BIND 9 fully supports all currently defined
forms of IPv6 name to address and address to name lookups. It will also use
IPv6 addresses to make queries when running on an IPv6 capable system.
For forward lookups, BIND 9 supports both A6
and AAAA records. The use of AAAA records is deprecated, but it is still
useful for hosts to have both AAAA and A6 records to maintain backward
compatibility with installations where AAAA records are still used. In fact,
the stub resolvers currently shipped with most operating system support only
AAAA lookups, because following A6 chains is much harder than doing A or
For IPv6 reverse lookups, BIND 9 supports
the new "bitstring" format used in the ip6.arpa
domain, as well as the older, deprecated "nibble" format used in
the ip6.int domain.
BIND 9 includes a new lightweight resolver
library and resolver daemon which new applications may choose to use to
avoid the complexities of A6 chain following and bitstring labels, see Chapter
For an overview of the format and structure of IPv6 addresses, see Section
The AAAA record is a parallel to the IPv4 A record. It specifies the
entire address in a single record. For example,
host 3600 IN AAAA 3ffe:8050:201:1860:42::1
While their use is deprecated, they are useful to support older IPv6
applications. They should not be added where they are not absolutely
The A6 record is more flexible than the AAAA record, and is therefore
more complicated. The A6 record can be used to form a chain of A6 records,
each specifying part of the IPv6 address. It can also be used to specify
the entire record as well. For example, this record supplies the same data
as the AAAA record in the previous example:
host 3600 IN A6 0 3ffe:8050:201:1860:42::1
A6 records are designed to allow network renumbering. This works when
an A6 record only specifies the part of the address space the domain
owner controls. For example, a host may be at a company named "company."
It has two ISPs which provide IPv6 address space for it. These two ISPs
fully specify the IPv6 prefix they supply.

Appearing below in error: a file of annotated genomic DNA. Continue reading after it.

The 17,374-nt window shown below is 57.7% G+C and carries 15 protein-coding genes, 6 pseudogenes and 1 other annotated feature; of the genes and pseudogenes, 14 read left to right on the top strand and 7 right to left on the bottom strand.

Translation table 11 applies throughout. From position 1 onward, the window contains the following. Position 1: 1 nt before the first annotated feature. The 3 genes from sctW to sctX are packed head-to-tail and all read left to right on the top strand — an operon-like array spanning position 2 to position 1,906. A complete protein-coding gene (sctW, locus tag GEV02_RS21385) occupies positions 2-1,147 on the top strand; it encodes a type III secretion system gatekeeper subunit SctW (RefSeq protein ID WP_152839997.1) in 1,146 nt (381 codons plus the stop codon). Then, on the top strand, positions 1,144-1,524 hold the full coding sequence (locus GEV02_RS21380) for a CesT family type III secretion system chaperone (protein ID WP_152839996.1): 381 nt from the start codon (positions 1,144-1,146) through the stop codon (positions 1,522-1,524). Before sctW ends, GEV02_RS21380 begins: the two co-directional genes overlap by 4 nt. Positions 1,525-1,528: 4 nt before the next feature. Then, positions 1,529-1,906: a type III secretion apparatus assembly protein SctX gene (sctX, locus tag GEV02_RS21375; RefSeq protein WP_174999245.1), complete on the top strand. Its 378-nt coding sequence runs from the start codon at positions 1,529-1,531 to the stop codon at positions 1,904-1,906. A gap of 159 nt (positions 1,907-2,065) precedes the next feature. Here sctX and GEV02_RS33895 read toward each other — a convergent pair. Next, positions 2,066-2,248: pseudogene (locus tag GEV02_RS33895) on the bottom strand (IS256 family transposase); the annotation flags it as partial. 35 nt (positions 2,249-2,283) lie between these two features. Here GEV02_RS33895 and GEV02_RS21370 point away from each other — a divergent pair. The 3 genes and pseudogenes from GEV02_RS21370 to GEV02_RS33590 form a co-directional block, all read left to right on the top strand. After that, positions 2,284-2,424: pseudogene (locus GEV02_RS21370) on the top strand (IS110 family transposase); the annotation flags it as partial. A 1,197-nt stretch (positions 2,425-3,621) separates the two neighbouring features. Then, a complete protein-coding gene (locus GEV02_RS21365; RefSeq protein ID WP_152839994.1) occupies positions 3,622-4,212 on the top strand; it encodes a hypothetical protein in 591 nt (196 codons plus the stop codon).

In the company's address space:
host 3600 IN A6 64 0:0:0:0:42::1 company.example1.net.
host 3600 IN A6 64 0:0:0:0:42::1 company.example2.net.
ISP1 will use:
company 3600 IN A6 0 3ffe:8050:201:1860::
ISP2 will use:
company 3600 IN A6 0 1234:5678:90ab:fffa::
When host.example.com is looked up, the
resolver (in the resolver daemon or caching name server) will find two
partial A6 records, and will use the additional name to find the
remainder of the data.
When an A6 record specifies the address of a name server, it should
use the full address rather than specifying a partial address. For
@ 14400 IN NS ns0
14400 IN NS ns1
ns0 14400 IN A6 0 3ffe:8050:201:1860:42::1
ns1 14400 IN A 192.168.42.1
It is recommended that IPv4-in-IPv6 mapped addresses not be used. If
a host has an IPv4 address, use an A record, not an A6, with ::ffff:192.168.42.1
as the address.
While the use of nibble format to look up names is deprecated, it is
supported for backwards compatiblity with existing IPv6 applications.
When looking up an address in nibble format, the address components are
simply reversed, just as in IPv4, and ip6.int. is
appended to the resulting name. For example, the following would provide
reverse name lookup for a host with address 3ffe:8050:201:1860:42::1.
188.8.131.52.0.0.0.0.0.0.0.0.184.108.40.206 14400 IN PTR host.example.com.
Bitstring labels can start and end on any bit boundary, rather than on
a multiple of 4 bits as in the nibble format. They also use ip6.arpa
rather than ip6.int.
To replicate the previous example using bitstrings:
\[x0042000000000001/64] 14400 IN PTR host.example.com.
In IPV6, the same host may have many addresses from many network
providers. Since the trailing portion of the address usually remains
constant, DNAME can help reduce the number of zone
files used for reverse mapping that need to be maintained.
For example, consider a host which has two providers (example.net
and example2.net) and therefore two IPv6
addresses. Since the host chooses its own 64 bit host address portion, the
provider address is the only part that changes:
host IN A6 64 ::1234:5678:1212:5675 cust1.example.net.
IN A6 64 ::1234:5678:1212:5675 subnet5.example2.net.
cust1 IN A6 48 0:0:0:dddd:: ipv6net.example.net.
ipv6net IN A6 0 aa:bb:cccc::
subnet5 IN A6 48 0:0:0:1:: ipv6net2.example2.net.
ipv6net2 IN A6 0 6666:5555:4::
This sets up forward lookups. To handle the reverse lookups, the
provider example.net would have:
\[xdddd/16] IN DNAME ipv6-rev.example.com.
and example2.net would have:
\[x0001/16] IN DNAME ipv6-rev.example.com.
example.com needs only one zone file to handle
both of these reverse mappings:
\[x1234567812125675/64] IN PTR host.example.com.